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Snails are faster, Central Railway takes 18 years for 15-km

After 15 years, the 18-km stretch of new rail lines between Kurla and Thane are expected to be ready in the coming year. Transport experts and commuter associations say this would be the longest time taken to build the smallest distance of rail lines.

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Rajendra Aklekar

Updated: Dec 22, 2010, 12:52 AM IST

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After 15 years, the 18-km stretch of new rail lines between Kurla and Thane are expected to be ready in the coming year. Transport experts and commuter associations say this would be the longest time taken to build the smallest distance of rail lines.

The work on building an 18-km rail line has been plagued with several problems, including encroachments. “Lord Ram had a vanvaas of 14 years, but Mumbai’s commuters are suffering for longer than that thanks to the railway’s work culture. Whatever problems faced, they should not have taken such a long time,” Madhu Kotian of Mumbai Railway Pravasi Sangh said.

But thanks to new Central Railway (CR) general manager Kul Bhushan, who cracked the whip, and asked his officials to complete all such pending projects with a fixed deadline, Mumbaikars will now see the project being completed.

Conceived in 1995, the project is divided into two phases — phase I, from Kurla to Bhandup (10 km), was approved in 1995-96 at a cost estimate of Rs102 crore and phase II, from Bhandup to Thane (7 kms), was okayed in 1997-98 at a cost estimate of Rs56 crore.

“It would be the longest time taken by any railway body anywhere to complete such a small stretch,” concurred Subhash Gupta of National Railway Users Consultative Committee.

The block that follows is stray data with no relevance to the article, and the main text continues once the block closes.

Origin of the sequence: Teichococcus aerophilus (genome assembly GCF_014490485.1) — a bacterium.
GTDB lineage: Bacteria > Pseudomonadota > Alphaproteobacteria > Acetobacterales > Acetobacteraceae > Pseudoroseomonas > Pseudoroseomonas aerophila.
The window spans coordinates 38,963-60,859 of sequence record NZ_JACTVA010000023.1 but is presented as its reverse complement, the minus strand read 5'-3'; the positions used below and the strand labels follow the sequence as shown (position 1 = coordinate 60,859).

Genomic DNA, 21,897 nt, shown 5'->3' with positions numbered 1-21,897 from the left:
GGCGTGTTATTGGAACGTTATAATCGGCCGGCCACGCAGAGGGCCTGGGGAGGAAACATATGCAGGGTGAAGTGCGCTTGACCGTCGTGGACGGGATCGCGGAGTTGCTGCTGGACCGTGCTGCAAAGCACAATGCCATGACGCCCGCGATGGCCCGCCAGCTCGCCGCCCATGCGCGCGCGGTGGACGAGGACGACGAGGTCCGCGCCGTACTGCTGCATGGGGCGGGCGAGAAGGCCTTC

“It is an unprecedented delay. In today’s market scenario, rail corridors should be increased to boost connectivity. The highways have grown. The railways should catch up,” transport expert Ashok Datar said.

The project, which has partly been held up because of encroachers, has seen costs escalating by Rs166 crore. The Kurla-Thane additional lines project is a part of the World Bank-funded Mumbai Urban Transport Project (MUTP).

And not just encroachments, there were housing societies on the land, too.

The project was primarily delayed because of these buildings coming in the way of the new tracks near Ghatkopar.

Residents refused to budge unless free accommodation of equivalent area was provided to them.

They also demanded that the alternate accommodation be provided in Ghatkopar itself. A plot was identified near Nath Pai Nagar in Ghatkopar and a 10-storey building was built there for them. The railways had to deposit money for it.

“Those who have worked on the project know the details. There were no delays from the railways. Settling the issues of encroachers by MMRDA and state took time,” a senior official on the project said.

The railways have, however, recently opened a 10-km stretch between Vikhroli and Thane for goods traffic. As a part of larger city rail planning, it has plans to set up an additional rail corridor of two lines between Kurla and Kalyan stations.

The new facilities will enable the railway to completely segregate outstation and suburban trains. While the section from Kalyan to Diva is complete, work on additional lines between Kurla to Thane and Thane to Diva is under progress.

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